NSCC makes room to raise spirit
Taking a proactive approach to mental illness on campuses
November 3, 2014, 11:05 AM AST
Last updated January 13, 2015, 11:13 AM AST
Among swarms of busy students hurrying to class in the noisy hallways of the Nova Scotia Community College’s Waterfront Campus, the spiritual room sits tucked away in a quiet corner.
The breathtaking view of the Halifax Harbour framed through the building’s giant windows may be calming to the eye, but students need a place of peace and quiet to rest their minds.
Student Krista Perry uses the room when she wants quiet time alone. “When I feel overwhelmed or stressed, I like to use the relaxation music and doing some basic yoga stretches and deep breathing.”
Room 3112 is warm and welcoming. It’s painted in deep earth tones and has a large window overlooking the front lawn of the college.
The room aims to give students and faculty a quiet space to breathe. Students can do spiritual activities or religious practices in the room, or just sit and enjoy the silence.
Janet Moulton, a professor at the Waterfront campus, serves on the campus’ wellness committee and has been active in the planning of the spiritual room from the start.
Moulton says the room was planned when the college was in its design phase eight years ago. “This particular room was set aside specifically for quiet, for calming things.”
The door to the room remains unlocked, so students can use it at their convenience.
Yoga and tai chi classes are offered on a weekly basis. Perry says that yoga makes “a huge difference” in her stress level and mood.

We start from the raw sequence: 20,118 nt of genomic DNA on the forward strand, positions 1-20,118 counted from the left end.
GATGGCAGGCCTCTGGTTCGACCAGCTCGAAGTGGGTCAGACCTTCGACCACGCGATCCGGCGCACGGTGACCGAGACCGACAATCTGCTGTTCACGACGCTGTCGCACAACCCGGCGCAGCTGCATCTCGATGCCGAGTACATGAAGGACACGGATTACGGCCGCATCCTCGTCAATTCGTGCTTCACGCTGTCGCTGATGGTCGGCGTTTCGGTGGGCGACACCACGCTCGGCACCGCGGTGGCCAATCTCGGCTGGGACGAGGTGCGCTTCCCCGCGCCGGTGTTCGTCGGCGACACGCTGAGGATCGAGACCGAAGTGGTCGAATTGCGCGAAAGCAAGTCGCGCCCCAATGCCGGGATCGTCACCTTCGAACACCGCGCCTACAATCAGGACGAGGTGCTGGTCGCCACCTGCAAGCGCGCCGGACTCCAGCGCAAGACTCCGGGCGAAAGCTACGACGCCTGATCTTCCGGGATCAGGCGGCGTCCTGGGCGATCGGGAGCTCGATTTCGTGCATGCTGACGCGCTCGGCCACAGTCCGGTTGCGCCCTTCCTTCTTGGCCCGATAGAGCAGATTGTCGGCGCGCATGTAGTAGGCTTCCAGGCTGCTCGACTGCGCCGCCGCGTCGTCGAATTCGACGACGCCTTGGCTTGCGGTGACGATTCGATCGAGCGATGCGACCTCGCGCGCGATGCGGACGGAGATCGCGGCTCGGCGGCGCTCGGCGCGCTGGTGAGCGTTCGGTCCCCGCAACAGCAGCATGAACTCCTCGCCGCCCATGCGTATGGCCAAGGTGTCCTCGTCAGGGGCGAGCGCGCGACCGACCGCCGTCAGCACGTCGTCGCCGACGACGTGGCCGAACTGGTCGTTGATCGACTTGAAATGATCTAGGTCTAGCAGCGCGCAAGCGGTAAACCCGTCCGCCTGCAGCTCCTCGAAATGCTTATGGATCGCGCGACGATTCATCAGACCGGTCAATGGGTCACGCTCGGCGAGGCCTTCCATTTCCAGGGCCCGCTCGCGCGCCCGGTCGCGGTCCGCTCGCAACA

Mark Burnand, vice president of finance at the Waterfront Campus Student Association, says there was talk of using the room for another purpose, but a recent online poll offered great feedback. People who use the room want it to stay as it is.
But many students on campus do not know about the room. “It should definitely be promoted more,” says Perry.
Nicholas Peill says he hasn’t heard much about it. “I would use it, knowing it’s here now.”
He saw the sign outside the door and decided to check it out. “I would use it for time to relax in between classes.”
In 2012, Maclean’s magazine reported a significant increase in mental illness on campuses in Canada, calling it a crisis.
Perry says being a student is stressful. “I think it’s important for each person to find a combination of relaxation and recreation to balance all the stresses of school,” she says.
Moulton says the spiritual room is not a direct response to concerns about the mental health of students, but the college has been working “on learning more about mental illness and recognizing it” and “getting better and more open about it.”
Burnand says the room is “a proactive initiative” and it has been helpful to Perry. “I always feel better after taking a quiet moment by myself.”